No dessert for Obama

Correspondents Association to give funds to charity

NEW YORK -- Would you invite President Barack Obama to dinner and not serve him dessert? The White House Correspondents Association has.

Attendees at Saturday's annual WHCA dinner will get no dessert, the funds being given instead to a local homeless shelter.

In addition, the WHCA, which holds the event to raise money for scholarships and other needs, is giving away its largest scholarship amount ever, at $130,000, according to Steve Scully of C-SPAN, a WHCA board member.

"Because of the economy, we are cognizant of the situation in every industry, we are all dealing with the current economic climate," said Scully. "We want the dinner to reflect that."

But despite the financial realities, the star-studded event still retains the glamour of both Washington power elite and Hollywood red carpet with the likes of Demi Moore, Tyra Banks, Sting, Jon Bon Jovi, Chris "Ludacris" Bridges, Ben Affleck, and hero pilot Chesley "Sully" Sullenberger among the guests. (A longer list is posted below.)

The $200-per-ticket price tag remains the same as last year and demand for tickets is as high as ever, Scully said. "Last year, we had to give back [payments for] 500 tickets. This year it is more than that."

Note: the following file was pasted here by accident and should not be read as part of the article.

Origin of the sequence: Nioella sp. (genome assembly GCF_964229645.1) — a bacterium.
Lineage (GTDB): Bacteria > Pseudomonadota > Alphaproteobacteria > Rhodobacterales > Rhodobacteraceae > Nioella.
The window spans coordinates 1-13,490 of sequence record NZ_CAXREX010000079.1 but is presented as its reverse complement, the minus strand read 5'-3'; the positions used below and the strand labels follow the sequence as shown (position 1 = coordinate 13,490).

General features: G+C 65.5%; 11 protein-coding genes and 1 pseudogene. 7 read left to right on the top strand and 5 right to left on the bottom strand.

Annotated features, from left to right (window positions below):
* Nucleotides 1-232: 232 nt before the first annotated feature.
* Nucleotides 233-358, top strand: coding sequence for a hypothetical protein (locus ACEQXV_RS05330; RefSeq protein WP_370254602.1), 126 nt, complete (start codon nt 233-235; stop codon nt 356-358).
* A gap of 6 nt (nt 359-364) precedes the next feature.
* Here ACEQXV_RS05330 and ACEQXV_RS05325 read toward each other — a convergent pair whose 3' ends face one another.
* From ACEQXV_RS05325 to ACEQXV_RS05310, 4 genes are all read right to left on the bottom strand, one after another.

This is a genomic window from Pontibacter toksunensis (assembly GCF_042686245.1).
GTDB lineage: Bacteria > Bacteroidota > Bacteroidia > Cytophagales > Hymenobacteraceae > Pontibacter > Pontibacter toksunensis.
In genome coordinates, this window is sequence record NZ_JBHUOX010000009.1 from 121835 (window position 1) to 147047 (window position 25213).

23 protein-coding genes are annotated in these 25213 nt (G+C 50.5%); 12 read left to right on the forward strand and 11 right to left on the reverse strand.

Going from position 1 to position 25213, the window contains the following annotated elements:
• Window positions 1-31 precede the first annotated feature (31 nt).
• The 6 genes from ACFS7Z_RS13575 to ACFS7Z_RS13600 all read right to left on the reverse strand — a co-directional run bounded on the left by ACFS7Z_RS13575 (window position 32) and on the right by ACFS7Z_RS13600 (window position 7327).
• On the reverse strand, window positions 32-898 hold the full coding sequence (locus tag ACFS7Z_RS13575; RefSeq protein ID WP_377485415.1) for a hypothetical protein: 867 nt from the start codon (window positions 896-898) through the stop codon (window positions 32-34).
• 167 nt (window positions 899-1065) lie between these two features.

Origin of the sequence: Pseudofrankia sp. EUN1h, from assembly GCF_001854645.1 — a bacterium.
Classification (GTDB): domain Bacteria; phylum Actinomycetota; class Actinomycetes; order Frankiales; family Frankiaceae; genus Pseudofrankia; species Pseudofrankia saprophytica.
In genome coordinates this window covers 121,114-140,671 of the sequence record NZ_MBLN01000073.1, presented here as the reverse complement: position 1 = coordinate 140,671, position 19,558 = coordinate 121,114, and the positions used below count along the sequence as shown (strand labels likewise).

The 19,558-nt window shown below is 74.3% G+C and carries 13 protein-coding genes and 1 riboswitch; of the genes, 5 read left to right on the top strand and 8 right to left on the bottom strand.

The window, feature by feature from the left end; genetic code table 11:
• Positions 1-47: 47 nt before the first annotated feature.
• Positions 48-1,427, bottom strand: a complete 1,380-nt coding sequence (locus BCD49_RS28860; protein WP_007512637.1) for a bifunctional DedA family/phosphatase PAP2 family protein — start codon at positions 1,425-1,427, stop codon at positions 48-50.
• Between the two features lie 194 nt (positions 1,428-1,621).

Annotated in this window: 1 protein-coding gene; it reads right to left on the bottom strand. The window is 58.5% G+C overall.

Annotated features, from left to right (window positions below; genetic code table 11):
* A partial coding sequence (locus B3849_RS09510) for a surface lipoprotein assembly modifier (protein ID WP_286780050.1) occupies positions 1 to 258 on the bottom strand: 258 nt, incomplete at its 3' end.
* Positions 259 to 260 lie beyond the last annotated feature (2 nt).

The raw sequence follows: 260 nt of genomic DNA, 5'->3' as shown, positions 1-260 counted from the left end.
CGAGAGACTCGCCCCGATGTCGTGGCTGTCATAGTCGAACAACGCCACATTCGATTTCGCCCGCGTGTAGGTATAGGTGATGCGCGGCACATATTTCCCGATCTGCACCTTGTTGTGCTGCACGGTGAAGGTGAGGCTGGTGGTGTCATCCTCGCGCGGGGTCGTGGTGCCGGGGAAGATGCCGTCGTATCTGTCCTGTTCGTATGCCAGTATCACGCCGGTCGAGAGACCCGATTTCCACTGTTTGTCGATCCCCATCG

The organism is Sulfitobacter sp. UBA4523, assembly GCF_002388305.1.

The New York Times, which instituted a policy several years ago of declining the dinner, will again not attend, Scully said. He had no information on other groups that have pulled out, but said many have reduced their ticket amounts to save money. The annual Bloomberg after-party, in the past the most exclusive ticket, is being scaled back.

Scully said the money saved from the lack of dessert will be part of a $23,000 donation from the association to the So Others May Eat, or SOME, organization of Washington, D.C., which offers food, shelter and other services to the homeless.

Wanda Sykes, following in the footsteps of Stephen Colbert, Craig Ferguson and Rich Little, is the entertainer.

But Obama's remarks and any surprise presentations he might have planned for his first WHCA gathering remain "the best-kept secret in Washington," according to Scully. In the past, surprises involving the president have ranged from George W. Bush appearing with an impersonator to his wife, Laura Bush, shoving him aside and taking the mic, much to the delight of the crowd.

The event, which begins at 8 p.m., will be broadcast on C-SPAN. More information and video clips from past dinners can be found at the WHCA site, WHCA.net.
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